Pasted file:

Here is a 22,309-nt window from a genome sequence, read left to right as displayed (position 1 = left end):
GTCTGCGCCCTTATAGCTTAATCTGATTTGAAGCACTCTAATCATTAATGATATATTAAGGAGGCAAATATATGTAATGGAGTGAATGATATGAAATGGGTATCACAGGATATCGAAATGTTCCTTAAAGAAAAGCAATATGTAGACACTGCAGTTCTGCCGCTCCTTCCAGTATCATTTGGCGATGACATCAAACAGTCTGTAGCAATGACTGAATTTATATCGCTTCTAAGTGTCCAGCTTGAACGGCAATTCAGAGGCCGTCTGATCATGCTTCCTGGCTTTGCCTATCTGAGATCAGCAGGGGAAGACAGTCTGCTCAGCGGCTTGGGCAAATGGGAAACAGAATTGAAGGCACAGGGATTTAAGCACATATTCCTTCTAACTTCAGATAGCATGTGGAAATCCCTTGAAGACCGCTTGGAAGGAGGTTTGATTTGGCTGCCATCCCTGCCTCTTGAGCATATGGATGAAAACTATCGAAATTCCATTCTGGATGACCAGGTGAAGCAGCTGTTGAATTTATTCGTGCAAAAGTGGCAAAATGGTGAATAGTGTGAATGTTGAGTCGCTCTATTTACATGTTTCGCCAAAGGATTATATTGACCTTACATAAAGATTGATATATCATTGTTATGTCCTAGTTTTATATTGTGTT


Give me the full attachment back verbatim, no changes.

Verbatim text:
Here is a 22,309-nt window from a genome sequence, read left to right as displayed (position 1 = left end):
GTCTGCGCCCTTATAGCTTAATCTGATTTGAAGCACTCTAATCATTAATGATATATTAAGGAGGCAAATATATGTAATGGAGTGAATGATATGAAATGGGTATCACAGGATATCGAAATGTTCCTTAAAGAAAAGCAATATGTAGACACTGCAGTTCTGCCGCTCCTTCCAGTATCATTTGGCGATGACATCAAACAGTCTGTAGCAATGACTGAATTTATATCGCTTCTAAGTGTCCAGCTTGAACGGCAATTCAGAGGCCGTCTGATCATGCTTCCTGGCTTTGCCTATCTGAGATCAGCAGGGGAAGACAGTCTGCTCAGCGGCTTGGGCAAATGGGAAACAGAATTGAAGGCACAGGGATTTAAGCACATATTCCTTCTAACTTCAGATAGCATGTGGAAATCCCTTGAAGACCGCTTGGAAGGAGGTTTGATTTGGCTGCCATCCCTGCCTCTTGAGCATATGGATGAAAACTATCGAAATTCCATTCTGGATGACCAGGTGAAGCAGCTGTTGAATTTATTCGTGCAAAAGTGGCAAAATGGTGAATAGTGTGAATGTTGAGTCGCTCTATTTACATGTTTCGCCAAAGGATTATATTGACCTTACATAAAGATTGATATATCATTGTTATGTCCTAGTTTTATATTGTGTT